By Jay Forte, Contributing Reporter

RIO DE JANEIRO, BRAZIL – Data released yesterday (December 15th) by the Brazilian Institute of Geography and Statistics (IBGE) shows that more than fifty million Brazilians, nearly 25 percent of the population, live below the poverty line, and have family incomes of R$387.07 per month – approximately US$5.50 a day.

Poverty in Brazil, Rio de Janeiro, Brazil, Brazil News
More than fifty million Brazilians live below the poverty line, and have family incomes of R$387.07 per month – approximately US$5.50 a day, photo recreation.

The study was part of the research Synthesis of Social Indicators 2017, and pointed to the poverty index in the Northeast of Brazil, where 43.5 percent of the population is in this situation. The lowest levels are found in the South region, at 12.3 percent.

According to the researchers, the data also revealed that Brazil is a deeply unequal country and that inequality occurs at all levels. For example regarding ethnicity and color, the research shows that among the people with the ten percent lowest income in the country, 78.5 percent are black or mixed race, while 20.8 percent are white.

In September this year a report by Oxfam International, The Distance That Unites Us, stated that in Brazil the six largest billionaires have the same wealth and equity as the 100 million poorest Brazilians.

If the pace of labor market inclusion continues as it has in the last twenty years, women will only have the same wages as men in the year 2047, and it is only in 2086 that there will be a match between the average income of blacks and whites.

According to Katia Maia, executive director of the organization, the objective is to disclose an annual report on inequality and show the different problems of the theme, such as the Brazilian taxation.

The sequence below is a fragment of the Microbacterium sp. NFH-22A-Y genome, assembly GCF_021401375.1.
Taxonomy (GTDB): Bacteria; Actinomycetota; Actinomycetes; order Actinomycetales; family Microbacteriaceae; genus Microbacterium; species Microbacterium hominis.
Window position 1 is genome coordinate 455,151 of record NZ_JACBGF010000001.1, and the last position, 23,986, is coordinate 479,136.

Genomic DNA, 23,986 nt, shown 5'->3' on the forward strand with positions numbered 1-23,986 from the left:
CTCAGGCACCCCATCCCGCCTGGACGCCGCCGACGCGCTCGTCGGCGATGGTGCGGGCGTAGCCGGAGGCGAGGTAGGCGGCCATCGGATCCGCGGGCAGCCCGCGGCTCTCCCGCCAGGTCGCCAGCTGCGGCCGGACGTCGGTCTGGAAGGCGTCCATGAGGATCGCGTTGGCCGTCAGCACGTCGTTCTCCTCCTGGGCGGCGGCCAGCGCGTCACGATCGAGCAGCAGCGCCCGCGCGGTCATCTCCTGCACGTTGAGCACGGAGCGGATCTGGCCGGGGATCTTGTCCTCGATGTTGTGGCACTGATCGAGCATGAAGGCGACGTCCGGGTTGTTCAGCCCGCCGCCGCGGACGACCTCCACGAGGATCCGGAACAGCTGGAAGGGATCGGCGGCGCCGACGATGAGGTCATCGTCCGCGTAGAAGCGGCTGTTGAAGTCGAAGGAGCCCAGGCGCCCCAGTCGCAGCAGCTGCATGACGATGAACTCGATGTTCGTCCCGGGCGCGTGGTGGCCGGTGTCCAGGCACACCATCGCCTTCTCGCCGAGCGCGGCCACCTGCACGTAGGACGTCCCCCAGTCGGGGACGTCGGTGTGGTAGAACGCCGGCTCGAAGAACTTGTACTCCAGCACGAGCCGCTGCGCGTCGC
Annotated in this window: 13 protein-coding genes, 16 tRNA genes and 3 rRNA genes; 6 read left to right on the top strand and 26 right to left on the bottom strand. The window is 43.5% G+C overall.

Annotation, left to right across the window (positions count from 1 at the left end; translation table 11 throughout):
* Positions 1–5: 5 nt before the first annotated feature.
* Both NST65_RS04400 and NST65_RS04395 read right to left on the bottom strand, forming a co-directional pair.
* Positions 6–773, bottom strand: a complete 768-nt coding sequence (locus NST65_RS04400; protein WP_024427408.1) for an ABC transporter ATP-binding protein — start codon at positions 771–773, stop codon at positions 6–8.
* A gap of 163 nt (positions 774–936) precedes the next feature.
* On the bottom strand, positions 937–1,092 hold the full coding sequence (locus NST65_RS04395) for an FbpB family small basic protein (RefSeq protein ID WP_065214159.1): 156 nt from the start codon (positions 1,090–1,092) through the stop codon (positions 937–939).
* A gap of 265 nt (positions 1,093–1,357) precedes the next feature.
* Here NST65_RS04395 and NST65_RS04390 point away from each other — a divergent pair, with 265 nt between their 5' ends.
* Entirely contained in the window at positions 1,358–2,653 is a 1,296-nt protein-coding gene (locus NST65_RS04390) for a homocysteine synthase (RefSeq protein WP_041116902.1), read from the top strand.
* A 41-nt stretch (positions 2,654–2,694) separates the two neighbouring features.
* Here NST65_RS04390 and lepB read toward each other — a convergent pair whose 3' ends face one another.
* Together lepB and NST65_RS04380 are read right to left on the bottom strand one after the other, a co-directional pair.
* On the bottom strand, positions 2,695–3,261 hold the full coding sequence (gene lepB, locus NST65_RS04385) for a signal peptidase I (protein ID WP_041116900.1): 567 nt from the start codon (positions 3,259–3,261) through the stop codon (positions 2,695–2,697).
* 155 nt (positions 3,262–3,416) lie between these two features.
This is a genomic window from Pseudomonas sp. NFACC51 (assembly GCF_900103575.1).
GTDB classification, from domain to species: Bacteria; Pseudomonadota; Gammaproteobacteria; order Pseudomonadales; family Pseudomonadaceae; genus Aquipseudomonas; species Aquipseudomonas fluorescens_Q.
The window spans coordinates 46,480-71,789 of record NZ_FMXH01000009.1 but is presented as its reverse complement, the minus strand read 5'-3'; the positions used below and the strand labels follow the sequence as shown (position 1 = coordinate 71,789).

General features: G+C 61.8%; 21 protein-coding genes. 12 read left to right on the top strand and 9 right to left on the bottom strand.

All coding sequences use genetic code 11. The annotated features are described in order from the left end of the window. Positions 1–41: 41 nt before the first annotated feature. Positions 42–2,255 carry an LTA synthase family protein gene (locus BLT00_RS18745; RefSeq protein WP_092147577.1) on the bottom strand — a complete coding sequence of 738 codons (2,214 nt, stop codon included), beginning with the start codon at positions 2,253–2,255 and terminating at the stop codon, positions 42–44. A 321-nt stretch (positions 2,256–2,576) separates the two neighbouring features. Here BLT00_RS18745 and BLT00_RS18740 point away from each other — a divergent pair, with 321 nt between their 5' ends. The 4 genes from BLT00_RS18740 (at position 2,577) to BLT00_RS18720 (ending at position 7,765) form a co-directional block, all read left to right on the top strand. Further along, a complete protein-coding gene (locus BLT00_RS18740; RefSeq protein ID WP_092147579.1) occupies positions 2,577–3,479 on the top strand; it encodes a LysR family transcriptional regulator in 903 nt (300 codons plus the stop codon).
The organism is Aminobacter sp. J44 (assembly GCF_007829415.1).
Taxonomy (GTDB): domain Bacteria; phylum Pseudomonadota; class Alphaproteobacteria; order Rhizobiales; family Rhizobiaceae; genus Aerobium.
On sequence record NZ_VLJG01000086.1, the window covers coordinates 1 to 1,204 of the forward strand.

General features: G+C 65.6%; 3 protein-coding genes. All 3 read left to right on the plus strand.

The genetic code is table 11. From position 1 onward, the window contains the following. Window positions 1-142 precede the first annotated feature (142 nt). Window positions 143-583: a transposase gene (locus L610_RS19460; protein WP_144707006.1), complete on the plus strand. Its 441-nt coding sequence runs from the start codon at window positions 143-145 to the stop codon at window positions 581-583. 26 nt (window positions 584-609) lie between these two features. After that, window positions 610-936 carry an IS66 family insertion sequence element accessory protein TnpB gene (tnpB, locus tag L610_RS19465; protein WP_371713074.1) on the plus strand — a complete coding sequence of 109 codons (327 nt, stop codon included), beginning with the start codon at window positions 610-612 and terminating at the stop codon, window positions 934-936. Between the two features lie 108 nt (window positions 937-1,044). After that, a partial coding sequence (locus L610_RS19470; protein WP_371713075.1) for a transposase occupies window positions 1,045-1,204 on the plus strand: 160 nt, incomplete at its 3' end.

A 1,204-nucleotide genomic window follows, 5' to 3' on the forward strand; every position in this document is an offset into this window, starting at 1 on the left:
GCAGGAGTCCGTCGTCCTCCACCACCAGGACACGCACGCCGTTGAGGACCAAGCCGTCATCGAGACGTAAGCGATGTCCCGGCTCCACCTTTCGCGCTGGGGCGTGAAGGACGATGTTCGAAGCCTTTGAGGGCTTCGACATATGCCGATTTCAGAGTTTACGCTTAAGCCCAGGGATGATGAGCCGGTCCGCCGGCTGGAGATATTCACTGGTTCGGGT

“We pay a lot of taxes. But it is not that our taxation is excessive, in fact it is unfair. We are below the OECD (Organization for Economic Cooperation and Development) [in terms of tax burden] average. But it is a taxation where those who pay the most are the middle class and the poorest people,” she told a government news agency.

The inequality perpetuates itself, in a report from March, about seventeen million children under the age of fourteen – equivalent to 40.2 percent of the Brazilian population in this age group – live in low-income households. Of this total, 5.8 million live in extreme poverty, characterized when per capita income is less than 25 percent of the minimum wage.

Brazil’s federal government announced that as of January 1, 2018 the minimum wage will increase to R$965.00 per month (approximately US$306).

Correction: The original version of the article has been changed to show it is fifty million Brazilians, or approximately 25 percent of the population. Also the minimum wage has been updated to the anticipated 2018 level.

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